There's a fascinating story on CNET about how software developers are getting hired based on their work on GitHub, the open-source code repository, and how it's replacing LinkedIn as the go-to site for hiring managers.
I'd never considered it, but it makes sense: If you've put a lot of stuff on GitHub, that's real work that potential employers can see. It's one thing to have a great resume, but another entirely to have great software already built (or forked, if you haven't built it yourself.) "A common view is that a developer who has a profile there has an advantage over those who don't," writes Daniel Terdiman.
It works the same for authors who want to write for Visual Studio Magazine: If you can point me to articles you've published, it demonstrates that you're not just a wannabe. You're actually doing it, and have done it. That gives you an advantage -- at least in this editor's eyes.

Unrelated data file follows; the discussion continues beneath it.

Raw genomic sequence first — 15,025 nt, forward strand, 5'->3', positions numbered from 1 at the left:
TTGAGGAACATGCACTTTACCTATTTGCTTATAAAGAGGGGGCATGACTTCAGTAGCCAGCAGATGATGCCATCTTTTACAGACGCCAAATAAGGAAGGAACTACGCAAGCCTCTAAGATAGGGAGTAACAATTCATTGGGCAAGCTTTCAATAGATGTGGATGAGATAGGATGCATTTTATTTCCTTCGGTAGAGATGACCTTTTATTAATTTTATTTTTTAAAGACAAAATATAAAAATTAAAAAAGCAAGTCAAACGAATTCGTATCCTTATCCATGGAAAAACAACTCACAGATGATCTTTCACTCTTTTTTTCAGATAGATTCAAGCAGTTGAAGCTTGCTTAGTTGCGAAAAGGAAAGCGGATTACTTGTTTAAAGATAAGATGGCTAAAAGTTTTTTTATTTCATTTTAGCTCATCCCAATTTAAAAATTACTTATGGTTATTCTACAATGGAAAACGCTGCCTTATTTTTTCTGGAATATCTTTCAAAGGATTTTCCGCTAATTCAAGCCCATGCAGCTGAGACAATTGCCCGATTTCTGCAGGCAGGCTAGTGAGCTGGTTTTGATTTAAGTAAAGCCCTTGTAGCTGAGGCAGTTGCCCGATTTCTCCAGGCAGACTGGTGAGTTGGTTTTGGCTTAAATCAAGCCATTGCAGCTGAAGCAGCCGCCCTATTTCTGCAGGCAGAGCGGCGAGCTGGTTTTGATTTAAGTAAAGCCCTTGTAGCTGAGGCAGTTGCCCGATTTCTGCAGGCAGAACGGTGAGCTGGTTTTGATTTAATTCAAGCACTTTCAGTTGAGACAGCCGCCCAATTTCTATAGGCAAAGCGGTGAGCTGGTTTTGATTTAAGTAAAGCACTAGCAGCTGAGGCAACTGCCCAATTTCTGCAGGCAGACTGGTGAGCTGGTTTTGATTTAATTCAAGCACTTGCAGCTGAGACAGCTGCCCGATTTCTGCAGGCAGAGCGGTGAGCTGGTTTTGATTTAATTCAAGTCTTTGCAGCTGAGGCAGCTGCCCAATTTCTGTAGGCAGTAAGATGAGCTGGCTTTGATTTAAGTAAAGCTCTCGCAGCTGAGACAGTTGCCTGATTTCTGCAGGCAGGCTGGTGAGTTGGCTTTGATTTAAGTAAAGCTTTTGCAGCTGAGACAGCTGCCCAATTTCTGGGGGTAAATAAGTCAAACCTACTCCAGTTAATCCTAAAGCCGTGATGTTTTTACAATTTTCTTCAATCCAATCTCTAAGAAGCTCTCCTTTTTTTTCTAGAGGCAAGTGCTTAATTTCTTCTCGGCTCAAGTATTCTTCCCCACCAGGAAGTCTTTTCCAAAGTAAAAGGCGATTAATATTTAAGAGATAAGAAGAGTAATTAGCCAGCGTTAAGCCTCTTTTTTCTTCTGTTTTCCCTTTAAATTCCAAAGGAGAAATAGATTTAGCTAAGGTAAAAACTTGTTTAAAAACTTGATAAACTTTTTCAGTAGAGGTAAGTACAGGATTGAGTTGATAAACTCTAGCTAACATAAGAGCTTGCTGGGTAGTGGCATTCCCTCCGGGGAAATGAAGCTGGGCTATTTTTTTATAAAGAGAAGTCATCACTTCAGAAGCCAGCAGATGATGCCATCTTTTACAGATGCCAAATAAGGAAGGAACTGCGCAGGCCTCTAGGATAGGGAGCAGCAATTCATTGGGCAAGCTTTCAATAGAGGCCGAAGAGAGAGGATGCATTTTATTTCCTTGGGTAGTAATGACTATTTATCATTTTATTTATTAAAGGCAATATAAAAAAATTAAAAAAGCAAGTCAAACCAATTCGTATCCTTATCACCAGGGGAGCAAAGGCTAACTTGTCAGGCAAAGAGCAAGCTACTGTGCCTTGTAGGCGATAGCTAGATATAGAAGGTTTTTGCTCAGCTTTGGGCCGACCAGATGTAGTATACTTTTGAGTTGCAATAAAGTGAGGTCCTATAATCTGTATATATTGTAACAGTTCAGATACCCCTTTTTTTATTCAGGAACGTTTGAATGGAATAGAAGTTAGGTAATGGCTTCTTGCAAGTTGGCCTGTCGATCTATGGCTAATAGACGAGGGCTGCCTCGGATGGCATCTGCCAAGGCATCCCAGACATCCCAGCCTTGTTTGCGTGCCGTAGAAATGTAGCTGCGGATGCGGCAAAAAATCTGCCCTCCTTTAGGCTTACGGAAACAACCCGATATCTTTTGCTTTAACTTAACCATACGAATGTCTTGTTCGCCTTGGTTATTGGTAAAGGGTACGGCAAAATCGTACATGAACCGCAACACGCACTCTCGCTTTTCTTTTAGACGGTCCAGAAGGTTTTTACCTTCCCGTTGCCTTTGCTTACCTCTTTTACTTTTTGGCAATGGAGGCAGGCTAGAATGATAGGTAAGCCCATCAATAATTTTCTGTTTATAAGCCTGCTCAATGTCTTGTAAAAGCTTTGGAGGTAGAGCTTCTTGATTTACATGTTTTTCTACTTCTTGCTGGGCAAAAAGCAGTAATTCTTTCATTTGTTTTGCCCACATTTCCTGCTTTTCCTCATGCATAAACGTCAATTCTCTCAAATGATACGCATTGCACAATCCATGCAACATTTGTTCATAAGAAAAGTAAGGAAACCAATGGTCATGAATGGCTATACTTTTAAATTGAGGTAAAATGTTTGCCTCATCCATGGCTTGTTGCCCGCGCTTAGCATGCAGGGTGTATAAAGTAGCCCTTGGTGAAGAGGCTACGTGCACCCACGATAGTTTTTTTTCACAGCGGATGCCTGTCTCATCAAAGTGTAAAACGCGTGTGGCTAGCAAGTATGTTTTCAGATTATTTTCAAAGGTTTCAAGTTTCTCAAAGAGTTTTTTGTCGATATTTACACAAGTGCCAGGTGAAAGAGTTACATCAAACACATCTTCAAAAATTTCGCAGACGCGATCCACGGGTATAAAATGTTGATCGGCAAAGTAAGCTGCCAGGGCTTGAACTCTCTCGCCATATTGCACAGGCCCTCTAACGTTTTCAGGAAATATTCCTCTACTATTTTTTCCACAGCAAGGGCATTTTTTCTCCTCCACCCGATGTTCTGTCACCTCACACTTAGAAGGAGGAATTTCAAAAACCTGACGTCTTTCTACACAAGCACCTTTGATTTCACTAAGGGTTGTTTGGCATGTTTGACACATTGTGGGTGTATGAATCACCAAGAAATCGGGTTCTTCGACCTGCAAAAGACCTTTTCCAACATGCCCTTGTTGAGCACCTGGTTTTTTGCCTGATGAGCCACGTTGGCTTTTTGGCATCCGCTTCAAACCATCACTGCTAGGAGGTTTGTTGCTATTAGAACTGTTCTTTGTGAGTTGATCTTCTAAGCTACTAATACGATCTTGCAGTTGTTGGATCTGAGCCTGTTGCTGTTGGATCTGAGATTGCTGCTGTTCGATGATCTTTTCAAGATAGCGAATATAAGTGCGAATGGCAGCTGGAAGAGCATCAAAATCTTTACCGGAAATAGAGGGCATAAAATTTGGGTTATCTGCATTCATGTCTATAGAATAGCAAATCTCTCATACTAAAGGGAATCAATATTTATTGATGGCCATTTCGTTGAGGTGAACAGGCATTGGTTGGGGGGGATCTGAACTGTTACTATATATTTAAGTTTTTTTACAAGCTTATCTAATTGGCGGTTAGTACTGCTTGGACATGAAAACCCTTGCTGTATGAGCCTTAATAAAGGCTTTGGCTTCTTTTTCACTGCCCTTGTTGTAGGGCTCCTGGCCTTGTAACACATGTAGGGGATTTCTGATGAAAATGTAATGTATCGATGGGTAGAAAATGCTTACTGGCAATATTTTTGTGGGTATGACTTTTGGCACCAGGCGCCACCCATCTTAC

So now you have another reason to consider contributing to GitHub; not only will you be helping move the field forward, but you might land a job out of it!
By the way, John Papa wrote about other reasons for using GitHub, and describes his experiences with his alert message program toastr.
Posted by Keith Ward on 08/17/2012 at 1:15 PM
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